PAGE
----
Evolution of potential novae begins with two main sequence stars in a binary system. One of the two evolves into a red giant, leaving its remnant white dwarf core in orbit with the remaining star; the second star—which may be either a main sequence star or an aging giant—begins to shed its envelope onto its white dwarf companion when it overflows its Roche lobe. As a result, the white dwarf captures matter from the companion's outer atmosphere in an accretion disk, in turn, the accreted matter falls into the atmosphere; as the white dwarf consists of degenerate matter, the accreted hydrogen does not inflate, but its temperature increases. Runaway fusion occurs when the temperature of this atmospheric layer reaches ~20 million K, initiating nuclear burning, via the CNO cycle. Hydrogen fusion may occur in a stable manner on the surface of the white dwarf for a narrow range of accretion rates, giving rise to a super soft X-ray source, but for most binary system parameters, the hydrogen burning is unstable thermally and converts a large amount of the hydrogen into other, heavier chemical elements in a runaway reaction, liberating an enormous amount of energy.
This blows the remaining gases away from the surface of the white dwarf surface and produces an bright outburst of light. The rise to peak brightness may be rapid, or gradual; this is related to the speed class of the nova. The time taken for a nova to decay by around 2 or 3 magnitudes from maximum optical brightness is used for classification, via its speed class. Fast novae will take fewer than 25 days to decay by 2 magnitudes, while slow novae will take more than 80 days. In spite of their violence the amount of material ejected in novae is only about 1⁄10,000 of a solar mass, quite small relative to the mass of the white dwarf. Furthermore, only five percent of the accreted mass is fused during the power outburst. Nonetheless, this is enough energy to accelerate nova ejecta to velocities as high as several thousand kilometers per second—higher for fast novae than slow ones—with a concurrent rise in luminosity from a few times solar to 50,000–100,000 times solar. In 2010 scientists using NASA's Fermi Gamma-ray Space Telescope discovered that a nova can emit gamma-rays.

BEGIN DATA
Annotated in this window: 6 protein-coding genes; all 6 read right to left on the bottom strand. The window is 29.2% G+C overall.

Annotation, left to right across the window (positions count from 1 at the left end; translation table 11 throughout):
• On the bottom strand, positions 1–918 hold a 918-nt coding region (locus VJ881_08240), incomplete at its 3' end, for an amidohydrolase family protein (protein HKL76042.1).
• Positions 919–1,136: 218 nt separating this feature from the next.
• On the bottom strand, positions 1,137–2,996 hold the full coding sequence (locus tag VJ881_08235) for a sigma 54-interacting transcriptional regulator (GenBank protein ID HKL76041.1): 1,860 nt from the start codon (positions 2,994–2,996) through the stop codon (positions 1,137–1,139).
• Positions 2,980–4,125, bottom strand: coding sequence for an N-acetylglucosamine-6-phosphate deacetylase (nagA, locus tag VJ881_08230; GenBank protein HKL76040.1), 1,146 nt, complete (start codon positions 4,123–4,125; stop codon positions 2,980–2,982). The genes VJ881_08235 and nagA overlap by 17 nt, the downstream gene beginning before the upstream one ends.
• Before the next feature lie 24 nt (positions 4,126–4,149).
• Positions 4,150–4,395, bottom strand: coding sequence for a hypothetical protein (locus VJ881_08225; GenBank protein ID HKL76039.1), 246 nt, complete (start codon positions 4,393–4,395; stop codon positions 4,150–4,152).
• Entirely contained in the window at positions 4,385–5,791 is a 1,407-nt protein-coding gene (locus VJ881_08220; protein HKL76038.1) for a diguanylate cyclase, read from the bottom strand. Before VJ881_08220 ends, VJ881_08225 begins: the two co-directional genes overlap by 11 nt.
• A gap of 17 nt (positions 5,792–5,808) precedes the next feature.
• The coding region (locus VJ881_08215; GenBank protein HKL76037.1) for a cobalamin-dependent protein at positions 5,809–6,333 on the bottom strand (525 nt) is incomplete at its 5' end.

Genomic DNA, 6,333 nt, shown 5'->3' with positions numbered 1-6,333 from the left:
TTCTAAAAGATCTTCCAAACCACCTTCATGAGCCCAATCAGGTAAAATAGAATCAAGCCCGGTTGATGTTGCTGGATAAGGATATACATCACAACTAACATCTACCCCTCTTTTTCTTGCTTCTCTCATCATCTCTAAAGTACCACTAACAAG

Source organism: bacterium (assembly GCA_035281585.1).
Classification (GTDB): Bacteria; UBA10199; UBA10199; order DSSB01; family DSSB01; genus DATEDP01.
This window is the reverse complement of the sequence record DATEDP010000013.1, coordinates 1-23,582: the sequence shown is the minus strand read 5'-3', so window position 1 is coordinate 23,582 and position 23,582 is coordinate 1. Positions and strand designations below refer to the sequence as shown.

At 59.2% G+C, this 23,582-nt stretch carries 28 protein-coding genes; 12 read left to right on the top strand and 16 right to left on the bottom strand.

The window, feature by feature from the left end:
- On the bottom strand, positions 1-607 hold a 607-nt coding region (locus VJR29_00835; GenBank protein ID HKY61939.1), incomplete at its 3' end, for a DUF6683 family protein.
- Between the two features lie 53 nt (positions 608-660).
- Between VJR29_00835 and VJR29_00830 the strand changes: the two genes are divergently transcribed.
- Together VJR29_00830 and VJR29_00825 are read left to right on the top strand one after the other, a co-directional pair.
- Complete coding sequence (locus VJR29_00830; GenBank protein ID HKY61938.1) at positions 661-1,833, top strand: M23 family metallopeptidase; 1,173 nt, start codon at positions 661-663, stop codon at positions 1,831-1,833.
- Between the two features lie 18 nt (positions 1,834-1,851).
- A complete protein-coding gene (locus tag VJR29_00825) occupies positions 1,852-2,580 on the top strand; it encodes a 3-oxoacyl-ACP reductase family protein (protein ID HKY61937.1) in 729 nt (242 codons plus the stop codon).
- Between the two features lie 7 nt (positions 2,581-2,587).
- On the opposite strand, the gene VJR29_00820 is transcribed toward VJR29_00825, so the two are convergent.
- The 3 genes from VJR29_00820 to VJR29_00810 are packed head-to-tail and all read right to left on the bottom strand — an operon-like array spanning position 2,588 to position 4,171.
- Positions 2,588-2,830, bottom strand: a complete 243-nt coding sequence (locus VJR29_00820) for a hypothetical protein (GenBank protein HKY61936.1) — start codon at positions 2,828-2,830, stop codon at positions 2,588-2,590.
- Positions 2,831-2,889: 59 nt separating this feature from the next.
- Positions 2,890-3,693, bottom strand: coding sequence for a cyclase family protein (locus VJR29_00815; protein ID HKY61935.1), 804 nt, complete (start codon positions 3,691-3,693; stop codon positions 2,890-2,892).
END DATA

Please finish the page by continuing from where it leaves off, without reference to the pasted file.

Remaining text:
A white dwarf can generate multiple novae over t
Gil Kane was a Latvian-born American comics artist whose career spanned the 1940s to the 1990s and every major comics company and character. Kane co-created the modern-day versions of the superheroes Green Lantern and the Atom for DC Comics, co-created Iron Fist with Roy Thomas for Marvel Comics, he was involved in such major storylines as that of The Amazing Spider-Man #96–98, which, at the behest of the U. S. Department of Health and Welfare, bucked the then-prevalent Comics Code Authority to depict drug abuse, spurred an update of the Code. Kane additionally pioneered an early graphic novel prototype, His Name Is... Savage, in 1968, a seminal graphic novel, Blackmark, in 1971. In 1997, he was inducted into both the Will Eisner Comic Book Hall of Fame and the Harvey Award Jack Kirby Hall of Fame. Gil Kane was born Eli Katz on April 6, 1926, in Latvia to a Jewish family that immigrated to the U. S. in 1929, settling in New York City. His father was a struggling poultry merchant. Kane attended high school at Manhattan's School of Industrial Art, but left in his senior year when he saw an opportunity to work at MLJ Comics.